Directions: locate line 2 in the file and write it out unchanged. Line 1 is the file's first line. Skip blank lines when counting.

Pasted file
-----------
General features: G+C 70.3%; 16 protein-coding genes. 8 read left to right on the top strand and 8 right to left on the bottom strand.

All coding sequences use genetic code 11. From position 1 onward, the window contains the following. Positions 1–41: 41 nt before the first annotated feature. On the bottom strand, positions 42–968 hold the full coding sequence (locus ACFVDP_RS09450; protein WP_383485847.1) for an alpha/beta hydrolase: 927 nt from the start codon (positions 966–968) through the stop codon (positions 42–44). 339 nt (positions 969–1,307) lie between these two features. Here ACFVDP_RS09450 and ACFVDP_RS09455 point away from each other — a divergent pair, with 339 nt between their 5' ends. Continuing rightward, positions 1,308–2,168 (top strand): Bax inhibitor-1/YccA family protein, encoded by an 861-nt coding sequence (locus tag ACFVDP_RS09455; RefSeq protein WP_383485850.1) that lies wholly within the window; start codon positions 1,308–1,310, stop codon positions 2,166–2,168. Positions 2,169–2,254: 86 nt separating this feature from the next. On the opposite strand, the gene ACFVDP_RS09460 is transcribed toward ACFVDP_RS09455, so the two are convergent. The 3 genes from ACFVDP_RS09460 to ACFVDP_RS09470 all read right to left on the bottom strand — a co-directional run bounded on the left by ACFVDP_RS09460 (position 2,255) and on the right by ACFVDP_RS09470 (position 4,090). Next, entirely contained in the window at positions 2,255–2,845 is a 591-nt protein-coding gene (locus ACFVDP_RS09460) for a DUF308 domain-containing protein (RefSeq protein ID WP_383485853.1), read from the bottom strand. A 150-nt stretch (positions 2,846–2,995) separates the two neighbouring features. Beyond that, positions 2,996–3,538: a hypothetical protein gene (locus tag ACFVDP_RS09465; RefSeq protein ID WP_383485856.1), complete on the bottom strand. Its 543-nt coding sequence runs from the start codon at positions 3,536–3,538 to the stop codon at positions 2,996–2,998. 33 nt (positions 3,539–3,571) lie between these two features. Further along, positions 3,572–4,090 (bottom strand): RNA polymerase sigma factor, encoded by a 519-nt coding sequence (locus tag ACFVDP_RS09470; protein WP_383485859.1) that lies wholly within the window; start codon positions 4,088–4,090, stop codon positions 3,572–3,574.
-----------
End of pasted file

All coding sequences use genetic code 11. From position 1 onward, the window contains the following. Positions 1–41: 41 nt before the first annotated feature. On the bottom strand, positions 42–968 hold the full coding sequence (locus ACFVDP_RS09450; protein WP_383485847.1) for an alpha/beta hydrolase: 927 nt from the start codon (positions 966–968) through the stop codon (positions 42–44). 339 nt (positions 969–1,307) lie between these two features. Here ACFVDP_RS09450 and ACFVDP_RS09455 point away from each other — a divergent pair, with 339 nt between their 5' ends. Continuing rightward, positions 1,308–2,168 (top strand): Bax inhibitor-1/YccA family protein, encoded by an 861-nt coding sequence (locus tag ACFVDP_RS09455; RefSeq protein WP_383485850.1) that lies wholly within the window; start codon positions 1,308–1,310, stop codon positions 2,166–2,168. Positions 2,169–2,254: 86 nt separating this feature from the next. On the opposite strand, the gene ACFVDP_RS09460 is transcribed toward ACFVDP_RS09455, so the two are convergent. The 3 genes from ACFVDP_RS09460 to ACFVDP_RS09470 all read right to left on the bottom strand — a co-directional run bounded on the left by ACFVDP_RS09460 (position 2,255) and on the right by ACFVDP_RS09470 (position 4,090). Next, entirely contained in the window at positions 2,255–2,845 is a 591-nt protein-coding gene (locus ACFVDP_RS09460) for a DUF308 domain-containing protein (RefSeq protein ID WP_383485853.1), read from the bottom strand. A 150-nt stretch (positions 2,846–2,995) separates the two neighbouring features. Beyond that, positions 2,996–3,538: a hypothetical protein gene (locus tag ACFVDP_RS09465; RefSeq protein ID WP_383485856.1), complete on the bottom strand. Its 543-nt coding sequence runs from the start codon at positions 3,536–3,538 to the stop codon at positions 2,996–2,998. 33 nt (positions 3,539–3,571) lie between these two features. Further along, positions 3,572–4,090 (bottom strand): RNA polymerase sigma factor, encoded by a 519-nt coding sequence (locus tag ACFVDP_RS09470; protein WP_383485859.1) that lies wholly within the window; start codon positions 4,088–4,090, stop codon positions 3,572–3,574.